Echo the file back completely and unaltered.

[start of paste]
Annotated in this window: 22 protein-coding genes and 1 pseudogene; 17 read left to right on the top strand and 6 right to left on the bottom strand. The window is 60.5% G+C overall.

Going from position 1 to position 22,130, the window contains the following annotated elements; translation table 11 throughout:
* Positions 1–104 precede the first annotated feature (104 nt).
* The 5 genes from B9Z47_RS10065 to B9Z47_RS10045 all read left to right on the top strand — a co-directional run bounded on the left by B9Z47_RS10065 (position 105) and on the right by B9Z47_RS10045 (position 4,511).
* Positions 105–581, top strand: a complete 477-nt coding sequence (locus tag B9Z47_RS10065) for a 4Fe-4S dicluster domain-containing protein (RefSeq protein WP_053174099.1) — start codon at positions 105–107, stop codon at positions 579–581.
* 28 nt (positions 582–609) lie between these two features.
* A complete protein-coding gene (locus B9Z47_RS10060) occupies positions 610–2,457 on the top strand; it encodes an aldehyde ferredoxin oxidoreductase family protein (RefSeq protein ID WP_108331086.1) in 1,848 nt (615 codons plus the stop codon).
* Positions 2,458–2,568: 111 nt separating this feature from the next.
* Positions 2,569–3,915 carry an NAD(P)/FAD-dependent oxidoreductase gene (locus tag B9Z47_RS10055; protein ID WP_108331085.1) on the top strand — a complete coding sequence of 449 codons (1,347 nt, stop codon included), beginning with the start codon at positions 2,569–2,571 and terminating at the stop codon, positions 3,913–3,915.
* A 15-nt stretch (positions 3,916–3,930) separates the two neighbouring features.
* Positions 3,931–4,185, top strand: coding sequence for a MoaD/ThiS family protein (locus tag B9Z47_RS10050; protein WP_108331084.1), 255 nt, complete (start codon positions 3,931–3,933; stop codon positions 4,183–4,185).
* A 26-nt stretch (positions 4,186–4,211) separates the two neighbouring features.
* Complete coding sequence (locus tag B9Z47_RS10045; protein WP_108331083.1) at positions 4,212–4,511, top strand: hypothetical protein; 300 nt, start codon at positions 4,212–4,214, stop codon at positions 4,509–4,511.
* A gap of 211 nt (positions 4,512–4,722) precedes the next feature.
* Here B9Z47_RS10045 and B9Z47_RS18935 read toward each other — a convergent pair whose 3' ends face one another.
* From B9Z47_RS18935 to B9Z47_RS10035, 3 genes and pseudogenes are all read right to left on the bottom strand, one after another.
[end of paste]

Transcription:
Annotated in this window: 22 protein-coding genes and 1 pseudogene; 17 read left to right on the top strand and 6 right to left on the bottom strand. The window is 60.5% G+C overall.

Going from position 1 to position 22,130, the window contains the following annotated elements; translation table 11 throughout:
* Positions 1–104 precede the first annotated feature (104 nt).
* The 5 genes from B9Z47_RS10065 to B9Z47_RS10045 all read left to right on the top strand — a co-directional run bounded on the left by B9Z47_RS10065 (position 105) and on the right by B9Z47_RS10045 (position 4,511).
* Positions 105–581, top strand: a complete 477-nt coding sequence (locus tag B9Z47_RS10065) for a 4Fe-4S dicluster domain-containing protein (RefSeq protein WP_053174099.1) — start codon at positions 105–107, stop codon at positions 579–581.
* 28 nt (positions 582–609) lie between these two features.
* A complete protein-coding gene (locus B9Z47_RS10060) occupies positions 610–2,457 on the top strand; it encodes an aldehyde ferredoxin oxidoreductase family protein (RefSeq protein ID WP_108331086.1) in 1,848 nt (615 codons plus the stop codon).
* Positions 2,458–2,568: 111 nt separating this feature from the next.
* Positions 2,569–3,915 carry an NAD(P)/FAD-dependent oxidoreductase gene (locus tag B9Z47_RS10055; protein ID WP_108331085.1) on the top strand — a complete coding sequence of 449 codons (1,347 nt, stop codon included), beginning with the start codon at positions 2,569–2,571 and terminating at the stop codon, positions 3,913–3,915.
* A 15-nt stretch (positions 3,916–3,930) separates the two neighbouring features.
* Positions 3,931–4,185, top strand: coding sequence for a MoaD/ThiS family protein (locus tag B9Z47_RS10050; protein WP_108331084.1), 255 nt, complete (start codon positions 3,931–3,933; stop codon positions 4,183–4,185).
* A 26-nt stretch (positions 4,186–4,211) separates the two neighbouring features.
* Complete coding sequence (locus tag B9Z47_RS10045; protein WP_108331083.1) at positions 4,212–4,511, top strand: hypothetical protein; 300 nt, start codon at positions 4,212–4,214, stop codon at positions 4,509–4,511.
* A gap of 211 nt (positions 4,512–4,722) precedes the next feature.
* Here B9Z47_RS10045 and B9Z47_RS18935 read toward each other — a convergent pair whose 3' ends face one another.
* From B9Z47_RS18935 to B9Z47_RS10035, 3 genes and pseudogenes are all read right to left on the bottom strand, one after another.